Few issues trigger such a national outcry in the U.K. than attacks on the countrys sacred National Health Service.
Yet the U.S. has chosen that fight.
U.S. President Donald Trump on Tuesday said that everything including the NHS would be on the table in a trade deal with the U.K.
In a press conference with Prime Minister Theresa May, Trump said: “I think were going to have a great and comprehensive trade deal.” When asked if this would include the NHS, he said: “When youre dealing in trade everythings on the table, so NHS or anything else… but everything will be on the table, absolutely.”
May responded quickly to state: “The point about making trade deals is of course that both sides negotiate and come to agreement about what should or should not be in that trade deal for the future,” she said.
“A trade agreement with the United States will not force the U.K. government to privatize any service” — US official
Health Secretary Matt Hancock, who has thrown his hat into the Tory leadership contest, tweeted in response to Trumps statement: “Dear Mr President. The NHS isnt on the table in trade talks — and never will be. Not on my watch.”
Ahead of Trumps state visit, U.S. Ambassador to the U.K. Woody Johnson said a post-Brexit trade deal would require giving the U.S. access to the U.K.s health sector.
Cue the health secretary, foreign secretary, other politicians and numerous health care organizations coming out in defense of the U.K.s social health care system and the need to protect it from U.S. privatization.
But with American companies already providing some services in the NHS, what does the U.S. actually want?
Matt Hancock, the U.K.s health secretary | Isabel Infantes/AFP via Getty Images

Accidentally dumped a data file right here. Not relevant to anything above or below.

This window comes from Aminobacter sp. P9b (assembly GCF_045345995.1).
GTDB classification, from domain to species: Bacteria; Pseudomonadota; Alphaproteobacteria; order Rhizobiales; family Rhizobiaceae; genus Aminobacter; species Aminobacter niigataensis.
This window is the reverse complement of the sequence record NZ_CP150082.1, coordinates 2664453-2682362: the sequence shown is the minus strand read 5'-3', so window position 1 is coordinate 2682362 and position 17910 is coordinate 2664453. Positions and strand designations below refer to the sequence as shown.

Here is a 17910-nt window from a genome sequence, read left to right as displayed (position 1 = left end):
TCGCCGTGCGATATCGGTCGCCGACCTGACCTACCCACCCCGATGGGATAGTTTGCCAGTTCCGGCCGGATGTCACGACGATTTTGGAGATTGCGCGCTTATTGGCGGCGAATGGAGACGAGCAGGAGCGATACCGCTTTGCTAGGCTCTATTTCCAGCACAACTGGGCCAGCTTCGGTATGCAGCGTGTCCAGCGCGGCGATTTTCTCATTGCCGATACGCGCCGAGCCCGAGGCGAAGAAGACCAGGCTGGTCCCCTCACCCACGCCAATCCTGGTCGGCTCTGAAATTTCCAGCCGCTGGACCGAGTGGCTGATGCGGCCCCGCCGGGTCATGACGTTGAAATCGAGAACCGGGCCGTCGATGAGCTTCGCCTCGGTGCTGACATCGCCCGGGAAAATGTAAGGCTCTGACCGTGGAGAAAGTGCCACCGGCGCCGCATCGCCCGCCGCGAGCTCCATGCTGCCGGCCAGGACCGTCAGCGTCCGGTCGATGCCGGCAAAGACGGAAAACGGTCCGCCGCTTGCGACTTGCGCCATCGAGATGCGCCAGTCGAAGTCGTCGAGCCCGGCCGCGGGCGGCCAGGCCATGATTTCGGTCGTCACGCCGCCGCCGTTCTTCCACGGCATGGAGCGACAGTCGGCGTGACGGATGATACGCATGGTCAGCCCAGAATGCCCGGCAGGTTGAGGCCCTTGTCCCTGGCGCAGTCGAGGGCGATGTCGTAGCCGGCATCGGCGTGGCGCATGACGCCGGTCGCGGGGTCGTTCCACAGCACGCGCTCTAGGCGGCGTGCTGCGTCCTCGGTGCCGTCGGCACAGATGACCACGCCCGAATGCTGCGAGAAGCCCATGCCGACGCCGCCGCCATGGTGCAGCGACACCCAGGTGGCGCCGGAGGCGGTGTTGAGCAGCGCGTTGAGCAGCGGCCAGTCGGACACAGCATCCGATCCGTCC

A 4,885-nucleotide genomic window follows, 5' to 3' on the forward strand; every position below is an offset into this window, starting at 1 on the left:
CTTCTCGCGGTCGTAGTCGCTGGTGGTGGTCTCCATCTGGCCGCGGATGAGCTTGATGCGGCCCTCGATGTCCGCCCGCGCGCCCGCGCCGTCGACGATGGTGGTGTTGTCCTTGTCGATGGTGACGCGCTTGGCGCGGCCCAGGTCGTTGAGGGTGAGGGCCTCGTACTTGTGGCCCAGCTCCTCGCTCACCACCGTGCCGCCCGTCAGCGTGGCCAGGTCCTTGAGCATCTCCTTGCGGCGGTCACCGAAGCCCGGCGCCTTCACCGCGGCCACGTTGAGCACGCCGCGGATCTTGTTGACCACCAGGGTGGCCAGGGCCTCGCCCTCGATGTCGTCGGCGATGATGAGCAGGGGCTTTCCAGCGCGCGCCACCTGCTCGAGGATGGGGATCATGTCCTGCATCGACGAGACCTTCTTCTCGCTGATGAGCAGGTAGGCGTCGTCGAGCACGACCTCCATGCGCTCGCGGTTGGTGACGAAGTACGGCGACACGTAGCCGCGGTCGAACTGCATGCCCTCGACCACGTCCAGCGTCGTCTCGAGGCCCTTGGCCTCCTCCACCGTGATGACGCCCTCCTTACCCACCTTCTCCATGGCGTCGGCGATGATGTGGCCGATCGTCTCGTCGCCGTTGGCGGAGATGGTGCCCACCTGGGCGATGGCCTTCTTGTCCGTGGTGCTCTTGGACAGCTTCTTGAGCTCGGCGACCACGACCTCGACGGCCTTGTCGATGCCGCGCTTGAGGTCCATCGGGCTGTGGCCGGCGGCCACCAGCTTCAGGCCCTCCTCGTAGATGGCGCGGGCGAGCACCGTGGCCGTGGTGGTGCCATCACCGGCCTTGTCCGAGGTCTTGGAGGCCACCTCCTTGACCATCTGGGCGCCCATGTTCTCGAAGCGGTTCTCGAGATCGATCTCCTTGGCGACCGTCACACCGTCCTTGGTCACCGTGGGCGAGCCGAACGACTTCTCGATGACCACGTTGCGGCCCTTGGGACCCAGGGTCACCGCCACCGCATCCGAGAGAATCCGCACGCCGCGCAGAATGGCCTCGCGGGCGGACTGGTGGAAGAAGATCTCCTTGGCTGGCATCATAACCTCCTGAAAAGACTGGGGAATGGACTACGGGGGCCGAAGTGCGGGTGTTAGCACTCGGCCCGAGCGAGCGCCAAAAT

There are a couple of issues at play here. Brits fear more American companies bidding to provide health care services in the U.K. will lead to privatization of the NHS. But American companies can and do already bid to provide NHS services. Like all firms, they need a local subsidiary and must be registered with the care watchdog, the Care Quality Commission.
They are also working with the NHS in other ways: HCA (Health Corporation America) is a big U.S. firm running some private services from NHS hospitals and in return providing extra beds, for example.
However, it seems few U.S. companies are aware of these opportunities, in part because the rules around tendering are so complicated and opaque, according to Catherine Davies, managing partner at health care advisory consultancy Monticle.
There are fears a U.S. trade deal would shine a light on the issue, and American companies could sue the NHS if services are not put out to tender; fears that played out in the U.K. as the EU sought to secure a trade deal with the U.S. in 2016.
Niall Dickson, head of NHS Confederation, representing NHS managers and providers, said Americans are pushing for access to the NHS because they “dont understand the social health care system.” He told the BBC Radio 4 “Today” program this morning that privatization wont happen. “I think it is a fuss about nothing,” he said.
A U.S. official told POLITICO: “A trade agreement with the United States will not force the U.K. government to privatize any service, or prevent the U.K. government from expanding the range of services it supplies to the public.”
A woman holds a copy of the “The NHS Long Term Plan” booklet | Anthony Devlin/AFP via Getty Images
The second issue concerns U.S. pharmaceutical companies failing to get their products approved for NHS reimbursement (Read More – Source